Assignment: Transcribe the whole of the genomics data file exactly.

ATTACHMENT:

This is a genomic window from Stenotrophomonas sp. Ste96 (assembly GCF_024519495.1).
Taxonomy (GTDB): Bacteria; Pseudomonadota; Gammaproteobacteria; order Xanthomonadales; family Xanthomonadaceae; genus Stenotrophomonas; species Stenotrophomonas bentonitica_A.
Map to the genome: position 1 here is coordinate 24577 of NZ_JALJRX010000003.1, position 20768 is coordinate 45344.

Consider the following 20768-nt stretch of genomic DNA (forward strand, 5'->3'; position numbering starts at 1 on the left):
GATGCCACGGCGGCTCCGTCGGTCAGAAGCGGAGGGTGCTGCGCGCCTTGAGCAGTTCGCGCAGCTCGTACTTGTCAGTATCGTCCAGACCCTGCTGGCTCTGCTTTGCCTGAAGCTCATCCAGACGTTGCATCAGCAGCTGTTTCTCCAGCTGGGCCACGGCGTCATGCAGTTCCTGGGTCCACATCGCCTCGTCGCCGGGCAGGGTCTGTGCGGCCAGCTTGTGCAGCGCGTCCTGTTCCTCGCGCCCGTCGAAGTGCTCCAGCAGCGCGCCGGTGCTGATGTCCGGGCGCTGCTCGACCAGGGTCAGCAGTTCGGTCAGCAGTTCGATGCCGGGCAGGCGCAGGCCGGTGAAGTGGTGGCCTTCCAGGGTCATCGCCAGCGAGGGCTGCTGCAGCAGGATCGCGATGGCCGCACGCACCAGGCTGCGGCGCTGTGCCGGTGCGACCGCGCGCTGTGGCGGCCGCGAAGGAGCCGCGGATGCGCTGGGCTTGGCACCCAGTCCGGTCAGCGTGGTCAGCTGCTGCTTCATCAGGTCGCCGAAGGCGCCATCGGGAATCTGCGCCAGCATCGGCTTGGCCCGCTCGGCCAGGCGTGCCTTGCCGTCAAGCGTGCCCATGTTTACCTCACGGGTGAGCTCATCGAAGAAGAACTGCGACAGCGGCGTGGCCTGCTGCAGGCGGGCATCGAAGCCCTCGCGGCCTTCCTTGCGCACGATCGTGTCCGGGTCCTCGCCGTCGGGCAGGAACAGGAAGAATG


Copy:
This is a genomic window from Stenotrophomonas sp. Ste96 (assembly GCF_024519495.1).
Taxonomy (GTDB): Bacteria; Pseudomonadota; Gammaproteobacteria; order Xanthomonadales; family Xanthomonadaceae; genus Stenotrophomonas; species Stenotrophomonas bentonitica_A.
Map to the genome: position 1 here is coordinate 24577 of NZ_JALJRX010000003.1, position 20768 is coordinate 45344.

Consider the following 20768-nt stretch of genomic DNA (forward strand, 5'->3'; position numbering starts at 1 on the left):
GATGCCACGGCGGCTCCGTCGGTCAGAAGCGGAGGGTGCTGCGCGCCTTGAGCAGTTCGCGCAGCTCGTACTTGTCAGTATCGTCCAGACCCTGCTGGCTCTGCTTTGCCTGAAGCTCATCCAGACGTTGCATCAGCAGCTGTTTCTCCAGCTGGGCCACGGCGTCATGCAGTTCCTGGGTCCACATCGCCTCGTCGCCGGGCAGGGTCTGTGCGGCCAGCTTGTGCAGCGCGTCCTGTTCCTCGCGCCCGTCGAAGTGCTCCAGCAGCGCGCCGGTGCTGATGTCCGGGCGCTGCTCGACCAGGGTCAGCAGTTCGGTCAGCAGTTCGATGCCGGGCAGGCGCAGGCCGGTGAAGTGGTGGCCTTCCAGGGTCATCGCCAGCGAGGGCTGCTGCAGCAGGATCGCGATGGCCGCACGCACCAGGCTGCGGCGCTGTGCCGGTGCGACCGCGCGCTGTGGCGGCCGCGAAGGAGCCGCGGATGCGCTGGGCTTGGCACCCAGTCCGGTCAGCGTGGTCAGCTGCTGCTTCATCAGGTCGCCGAAGGCGCCATCGGGAATCTGCGCCAGCATCGGCTTGGCCCGCTCGGCCAGGCGTGCCTTGCCGTCAAGCGTGCCCATGTTTACCTCACGGGTGAGCTCATCGAAGAAGAACTGCGACAGCGGCGTGGCCTGCTGCAGGCGGGCATCGAAGCCCTCGCGGCCTTCCTTGCGCACGATCGTGTCCGGGTCCTCGCCGTCGGGCAGGAACAGGAAGAATG